Komi-Permians are the indigenous population of the Perm Kama region. Their traditional drinks include kvass, home brew, beer, moonshine, and herbal teas, made at home from local agricultural products and wild plants. The main purpose of the article is to describe changes in the customs of production and consumption of beverages by the Komi-Permians over the past century and to identify factors that contribute to the maintenance of traditions or the spread of innovations. The study is based on historical and ethnographic methods and the results of research by Russian scientists in the field of exploring the gastronomic culture, traditional cuisine of ethnic groups and the history of their nutrition. Traditional beverages are considered as an element of the food culture of the people and as an ethno-marking feature in the context of household, social and economic development and intercultural interaction. Publications of the 20th c. and modern data indicate a steady commitment of the people to traditional types of drinks until almost the end of the 20th c. Changes in living conditions led to transformations that began to occur most intensively at the end of the last century. Transformations were primarily associated with the inclusion of purchased products into the diet and the expansion of the raw materials base; there also was a slight modification of traditional technologies and conditions for the production of beverages. The sustainability or change of folk traditions is determined by the availability of resources and tools for making drinks, taste preferences, and socio-economic conditions. The changes affected the system of transmitting of folk recipes, and the techniques of practical development of technologies. Presently, special ritual and event practices can be distinguished, in which traditional drinks are still preferred, and the custom of serving folk drinks at official and social events is being developed. Traditional beverages started to play a new role in maintaining the ethnic identity of the Komi-Permians and the representation of folk culture.

Keywords: Komi-Permians, food culture, folk cuisine, transformation processes, modification processes, beer, home brew, kvass.


Rakhmanova L.Ia.

Sublimated products and other time management tools: transformations of Khanty reindeer herders' nutrition practices in the Polar Urals

The key contribution of this article is bridging the perspectives of anthropology of food, mobility studies and anthropology of time, unfolding through an ethnographic study of the dietary practices of the Khanty reindeer herders in the Shuryshkar Region of the Yamal Peninsula in the beginning of the 21st c. We focus on freeze-dried foods, ‘Doshirak’ — the brand name which became genericized in this environment, and the dialogue of these foods with fish and venison, depending on the modes of mobility and the season. The Khanty herder's diet as recently as 20–25 years ago included reindeer and fish, processed and stored in various forms. In summer, during the nomadic period, raw foods are unfeasible, and dried venison and salted fish become key nutrients. Fresh foods and sophisticated cooking can only be afforded at campsite. Mobility periods reduce the diversity and set technological limits for food choice. The process of cooking and eating is integrated into the per-minute plan of the day during migration: one needs to find lightweight meal that regains weight and volume with addition of water. This is how soluble noodles and mashed potatoes are introduced in the reindeer herders' diet during the migration period. Nutrition type reflects the trend towards the “fragmentation” of food resources into small portions, suitable for single meal in a narrow family circle. A brigade of related tents has different diets. Previously, the problem of storing a deer slaughtered for “collective nutrition” (“colpit”) was solved via distribution of meat to a wide social circle. Now whole reindeer is too large for a mobile and small family during migration. Thus, Doshirak has become a way to save and/or speed up time (a longer march during the day instead of boiling cereals), a way to autonomize the family/chum within the extended family and the reindeer herding brigade. At the same time, the phenomenon of Doshirak reflects the pattern of food alienation, unification of food trends. This trend also highlights the understudied discourse of the usefulness and danger of this food — not in terms of freshness/rotting, purity/pollution, but in terms of artificiality/naturalness of food, which raises the question of the “naturalness” of the consuming subject itself.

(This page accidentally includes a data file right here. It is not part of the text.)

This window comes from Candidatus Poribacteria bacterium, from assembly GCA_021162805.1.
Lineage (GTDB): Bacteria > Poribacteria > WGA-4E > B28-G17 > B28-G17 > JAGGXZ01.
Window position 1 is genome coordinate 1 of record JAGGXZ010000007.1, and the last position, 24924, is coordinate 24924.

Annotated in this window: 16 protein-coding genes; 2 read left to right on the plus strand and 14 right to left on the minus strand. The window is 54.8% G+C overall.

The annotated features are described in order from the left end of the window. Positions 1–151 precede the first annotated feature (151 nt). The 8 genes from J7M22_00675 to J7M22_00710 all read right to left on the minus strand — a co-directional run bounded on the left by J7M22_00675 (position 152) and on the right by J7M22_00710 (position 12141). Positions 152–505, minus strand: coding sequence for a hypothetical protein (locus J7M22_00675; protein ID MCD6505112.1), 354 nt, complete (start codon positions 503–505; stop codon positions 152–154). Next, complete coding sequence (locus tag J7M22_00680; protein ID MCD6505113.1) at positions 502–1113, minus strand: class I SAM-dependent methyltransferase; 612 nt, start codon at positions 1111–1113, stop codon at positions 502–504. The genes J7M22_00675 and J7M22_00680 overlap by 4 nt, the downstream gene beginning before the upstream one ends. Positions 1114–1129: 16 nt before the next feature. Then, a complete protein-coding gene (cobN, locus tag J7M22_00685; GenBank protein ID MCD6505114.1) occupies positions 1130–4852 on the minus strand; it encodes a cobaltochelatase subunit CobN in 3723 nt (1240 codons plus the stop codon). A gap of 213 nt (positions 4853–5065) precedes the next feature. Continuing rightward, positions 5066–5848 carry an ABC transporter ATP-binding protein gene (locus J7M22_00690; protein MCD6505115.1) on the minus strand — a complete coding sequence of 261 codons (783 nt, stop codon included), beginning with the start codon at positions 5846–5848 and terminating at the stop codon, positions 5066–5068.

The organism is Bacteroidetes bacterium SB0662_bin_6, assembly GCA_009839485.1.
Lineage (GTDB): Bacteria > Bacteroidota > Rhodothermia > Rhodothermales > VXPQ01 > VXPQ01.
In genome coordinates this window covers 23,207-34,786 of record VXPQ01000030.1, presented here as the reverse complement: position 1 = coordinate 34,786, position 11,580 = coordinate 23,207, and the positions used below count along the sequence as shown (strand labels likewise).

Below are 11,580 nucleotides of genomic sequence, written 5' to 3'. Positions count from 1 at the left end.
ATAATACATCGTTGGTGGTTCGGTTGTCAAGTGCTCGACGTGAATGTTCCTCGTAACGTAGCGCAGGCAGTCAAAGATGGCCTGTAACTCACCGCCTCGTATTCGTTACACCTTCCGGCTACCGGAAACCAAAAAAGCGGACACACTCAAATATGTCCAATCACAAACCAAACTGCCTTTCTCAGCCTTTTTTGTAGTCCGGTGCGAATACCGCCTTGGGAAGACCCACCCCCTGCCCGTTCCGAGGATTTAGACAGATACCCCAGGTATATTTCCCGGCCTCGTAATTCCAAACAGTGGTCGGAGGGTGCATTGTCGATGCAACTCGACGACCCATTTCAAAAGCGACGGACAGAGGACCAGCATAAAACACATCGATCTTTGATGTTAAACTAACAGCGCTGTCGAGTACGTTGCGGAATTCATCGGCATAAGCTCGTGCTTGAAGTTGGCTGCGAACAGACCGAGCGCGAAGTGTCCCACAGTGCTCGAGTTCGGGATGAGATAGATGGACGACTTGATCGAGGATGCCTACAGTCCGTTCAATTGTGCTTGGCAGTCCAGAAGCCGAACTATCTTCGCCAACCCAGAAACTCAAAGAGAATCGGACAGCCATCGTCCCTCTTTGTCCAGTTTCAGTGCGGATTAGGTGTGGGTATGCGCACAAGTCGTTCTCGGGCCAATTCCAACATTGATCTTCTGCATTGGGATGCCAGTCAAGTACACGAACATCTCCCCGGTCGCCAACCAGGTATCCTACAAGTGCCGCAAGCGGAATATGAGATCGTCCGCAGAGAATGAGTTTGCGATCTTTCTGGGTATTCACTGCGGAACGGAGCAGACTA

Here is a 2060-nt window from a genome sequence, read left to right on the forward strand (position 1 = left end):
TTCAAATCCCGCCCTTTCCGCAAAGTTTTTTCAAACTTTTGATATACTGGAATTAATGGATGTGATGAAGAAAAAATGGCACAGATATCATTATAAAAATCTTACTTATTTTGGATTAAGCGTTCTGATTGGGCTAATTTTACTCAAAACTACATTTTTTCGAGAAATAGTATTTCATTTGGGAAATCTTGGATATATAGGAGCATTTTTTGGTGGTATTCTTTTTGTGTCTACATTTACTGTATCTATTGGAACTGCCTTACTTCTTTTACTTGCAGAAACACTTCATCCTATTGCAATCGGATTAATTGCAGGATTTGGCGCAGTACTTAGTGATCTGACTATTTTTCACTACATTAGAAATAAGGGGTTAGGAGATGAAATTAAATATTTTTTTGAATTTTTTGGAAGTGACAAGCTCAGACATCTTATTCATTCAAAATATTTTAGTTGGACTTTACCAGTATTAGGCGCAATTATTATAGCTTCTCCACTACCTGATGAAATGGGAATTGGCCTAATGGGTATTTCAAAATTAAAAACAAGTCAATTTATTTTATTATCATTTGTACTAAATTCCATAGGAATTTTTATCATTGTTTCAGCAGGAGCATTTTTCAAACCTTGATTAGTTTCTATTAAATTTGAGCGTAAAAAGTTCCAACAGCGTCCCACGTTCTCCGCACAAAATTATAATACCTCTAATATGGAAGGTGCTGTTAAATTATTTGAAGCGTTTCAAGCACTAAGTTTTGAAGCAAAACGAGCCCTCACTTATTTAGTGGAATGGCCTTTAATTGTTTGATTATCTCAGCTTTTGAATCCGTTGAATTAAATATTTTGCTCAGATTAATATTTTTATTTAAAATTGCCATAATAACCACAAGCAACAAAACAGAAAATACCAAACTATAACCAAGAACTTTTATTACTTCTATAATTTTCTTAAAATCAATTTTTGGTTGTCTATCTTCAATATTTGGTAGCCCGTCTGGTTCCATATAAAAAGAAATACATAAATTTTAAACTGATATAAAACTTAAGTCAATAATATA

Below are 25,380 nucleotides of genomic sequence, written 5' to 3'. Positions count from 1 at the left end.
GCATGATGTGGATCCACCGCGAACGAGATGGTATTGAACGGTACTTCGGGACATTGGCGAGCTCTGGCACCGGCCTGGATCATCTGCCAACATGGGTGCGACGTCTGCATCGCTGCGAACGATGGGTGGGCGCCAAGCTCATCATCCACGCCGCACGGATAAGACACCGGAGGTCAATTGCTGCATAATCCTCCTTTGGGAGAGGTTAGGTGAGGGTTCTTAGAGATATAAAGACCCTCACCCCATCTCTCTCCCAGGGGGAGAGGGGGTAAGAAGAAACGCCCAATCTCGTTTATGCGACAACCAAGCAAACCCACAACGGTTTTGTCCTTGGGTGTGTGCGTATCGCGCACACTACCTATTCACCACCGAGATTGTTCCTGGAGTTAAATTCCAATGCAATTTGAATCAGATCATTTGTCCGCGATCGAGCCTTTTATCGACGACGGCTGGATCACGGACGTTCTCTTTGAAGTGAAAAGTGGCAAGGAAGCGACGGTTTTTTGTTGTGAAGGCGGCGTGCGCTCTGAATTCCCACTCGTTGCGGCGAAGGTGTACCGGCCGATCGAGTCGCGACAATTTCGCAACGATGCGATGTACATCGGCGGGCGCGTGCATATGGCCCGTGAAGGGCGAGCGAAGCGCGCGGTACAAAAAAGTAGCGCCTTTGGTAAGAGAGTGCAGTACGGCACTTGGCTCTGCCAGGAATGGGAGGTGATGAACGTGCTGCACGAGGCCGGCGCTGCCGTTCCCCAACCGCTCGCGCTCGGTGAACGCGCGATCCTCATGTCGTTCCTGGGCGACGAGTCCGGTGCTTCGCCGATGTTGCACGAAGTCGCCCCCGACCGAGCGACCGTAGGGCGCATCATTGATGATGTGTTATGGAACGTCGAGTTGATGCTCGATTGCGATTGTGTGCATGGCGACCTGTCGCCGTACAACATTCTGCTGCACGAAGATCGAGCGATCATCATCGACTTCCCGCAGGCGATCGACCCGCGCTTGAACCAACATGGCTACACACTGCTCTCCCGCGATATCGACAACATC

Keywords: Khanty reindeer herders, mobility, diet, energy economy, nutrition individualization, food temporality, Doshirak, Rollton.


Sokolova A.D.

“Death discarded”: desemantization of death and new understanding of a man in the early USSR

In this article we explore the evolving concept of death and dying in the Soviet political project. The discursive practices of the new state in the field of death and body disposal have been analyzed based on materials from journalism, fiction, memoirs and diaries, archival data and other sources on the history of the early USSR (1920–1930). It has been shown how the concept of creation of a new world and a new Soviet man, the foundations of which were laid in the materialist Marxist approach, transformed the deep understanding of human nature. Discarding the metaphysical interpretation of the immortal nature of man, the Bolshevik ideology destroyed the established principles of understanding of human mortality, without offering anything new in exchange. Thus, the traditional logic of the practice of dealing with death, which worked as an effective adaptive mechanism for reassembling society in the face of natural loss of its members (A. van Gennep, R. Hertz, Davies D.), was violated. In a situation of confusion caused by the loss of the usual semantics of death and funeral practices, the ideologues of the new government made a number of attempts to build new mechanisms of adaptation. One of them was the project of a new civil funeral ritual, reflected in the journalism of the 1920s, although it did not receive widespread distribution. Another practice was the construction of symbolic immortality through the concept of “life in the memory of descendants” reflected both in the literature of socialist realism and in real practices. However, the concept of “living in the memory of descendants” was relevant only for few members of the new society, who could be referred to as “Soviet heroes”. It was an elite political practice that could hardly act as a reassembly mechanism for the entire society. In this situation, ordinary deaths and funerals were thrown to the periphery, having lost the ideological and practical attention of the state.

Keywords: death, funeral practices, USSR, new man, atheism, materialism.




Dobrovolskaya M.V., Kunizheva S.S., Andreeva T.V., Rogaev E.I.

Paleogenomic research in the context of modern Biomolecular Archaeology

Biomolecular Archaeology is a newly formed field of archaeological science. The 9th International Symposium on Biomolecular Archaeology was held in June 2021 in Toulouse (France) with the participation of almost 500 delegates. Such conferences were originally organized in the beginning of the 21st c. for regular discussion the most relevant topics and the latest achievements in biomolecular archaeology. Thus, the materials of the symposium appear as a representative reflection of the processes taking place in modern science. Paleogenomics being one of the most actively developing components of biomolecular archaeology. The proposed review presents the most striking, in our opinion, reports on the topic, which enables understanding of the potential and prospects of modern paleogenomic research. Conclusions based on the results of paleogenomic studies are crucially important for the study of population formation, which makes it essential to comply with the rules of parity comprehensive research, which have been reflected in the publication of the basic ethical rules for organizing such studies.

Keywords: paleogenomics, methodological innovations, anthropogenesis, the history of the population of Eurasia, selection in human populations.